Are some nations louder? On voicing patterns and foreign accents

Remember that peaceful sunny afternoon, your kayak sliding away with a slow river current, and you, balancing the paddle in your hands, watching the world go past, listening to birds twittering in the bushes, trees humming in a light warm breeze, water swirling along the river banks, bubbling under half immersed rocks…. And then: Ja, ich hab dir gesagt, gib mir noch ein Bier, schneller!!! Ahaha!!! Hans, guck mal wie schoen ist es hier! Mach mir eine Foto!!!

Happy-go-lucky people, having good fun wherever they go. Oh yes, they know how to party. But why are they so loud!?

Another example. When I lived in Italy, I now and then talked to my mom on the phone when in company of my friends. At some point my mom had to ask: Is there a fight going on? Why are they shouting so much? Well, my friends were just talking, having a laugh, they spoke at their usual volume of speech. So are some nations louder than other? And what reason lies behind it – is it predetermined culturally or phonologically?

Shouting inside exercise

This weekend I had a chance to participate in a course on voice emission and vocal hygiene. Some basic things like breathing, voicing, articulating and resonating were discussed. The most interesting for me was the part on natural resonators – the skull and its bones and the rib cage and abdominal areas are natural resonators of the body, and they are responsible for the amplification of the sound and its deeper frequencies. We can make the sound louder without straining our vocal cords. For instance, we practiced shouting inside – you shout and draw the sound back to your throat in waves, it makes the sound much stronger with no effort. So maybe that is why some nations speak at a higher volume – they use resonators to a greater extent. Have you ever noticed whether you talk louder in one language than in another?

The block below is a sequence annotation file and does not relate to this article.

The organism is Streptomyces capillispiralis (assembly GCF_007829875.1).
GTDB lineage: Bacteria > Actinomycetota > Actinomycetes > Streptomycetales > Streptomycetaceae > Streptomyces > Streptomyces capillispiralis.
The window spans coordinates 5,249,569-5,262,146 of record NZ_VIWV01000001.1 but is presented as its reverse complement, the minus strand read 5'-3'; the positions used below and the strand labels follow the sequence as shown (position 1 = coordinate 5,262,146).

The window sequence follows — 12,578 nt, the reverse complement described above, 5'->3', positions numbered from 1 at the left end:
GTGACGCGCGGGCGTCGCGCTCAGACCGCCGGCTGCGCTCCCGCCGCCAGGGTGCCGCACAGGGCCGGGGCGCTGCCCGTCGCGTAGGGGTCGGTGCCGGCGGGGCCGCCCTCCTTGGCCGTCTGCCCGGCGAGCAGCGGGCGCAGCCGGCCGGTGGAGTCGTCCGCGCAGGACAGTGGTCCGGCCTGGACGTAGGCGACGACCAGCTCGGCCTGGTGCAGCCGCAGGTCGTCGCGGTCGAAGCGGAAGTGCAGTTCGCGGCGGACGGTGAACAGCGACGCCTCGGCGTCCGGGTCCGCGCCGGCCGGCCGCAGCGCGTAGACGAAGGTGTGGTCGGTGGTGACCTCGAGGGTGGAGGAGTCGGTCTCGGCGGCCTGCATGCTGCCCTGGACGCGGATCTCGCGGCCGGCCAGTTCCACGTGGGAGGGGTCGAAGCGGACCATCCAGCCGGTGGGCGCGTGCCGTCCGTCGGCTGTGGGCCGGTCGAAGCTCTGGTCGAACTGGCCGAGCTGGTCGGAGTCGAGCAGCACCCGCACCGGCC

Why some of us can never get rid of a foreign accent?

Another interesting issue is articulation. We don’t have a separate vocal apparatus for each language we speak. A newborn baby is predisposed to learn any voicing patterns, be it click consonants of some African languages, nasal vowels of Polish, German umlauted vowels and so on. This flexibility of vocal cords disappears after first years, that is why so many late bilinguals will never sound like natives. de Bot in his model of bilingual speech (A bilingual production model: Levelt’s ‘Speaking’ model adapted, 1992) suggests that although there are separate formulators for each language, which means that different procedures are applied to the grammatical and phonological encoding of L1 and L2 speech, there is only one articulator (that converts the speech plan into speech), which makes use of one set of sounds and pitch patterns, only some of which are language specific. It explains possible occurrence of foreign accent in speakers.

It’s time for an example. The most frequent vowel in English is the vowel called ‘schwa’. It sounds like nothing really. It is the sound of any vowel which is not stressed in a word, e.g. tomorrow – you hear ‘o’ distinctly, but the first syllable is something like /tyhm/. Or potato – you distinctly pronounce ‘a’ but not ‘o’, it becomes /pyhteito/, another one: attend – sounds like /yhtend/. In Polish or Italian, although only one syllable in a word is stressed, you are supposed to voice every vowel, so all vowels are easily audible. After a few months in the States I noticed that I became sloppy in Polish and didn’t bother to voice all vowels, which made my speech hardly understandable. It reminds me of that scene in some Polish movie in which an airport hostess, before making an announcement in English, puts a piece of potato in her mouth to give herself natural blurry English articulation.

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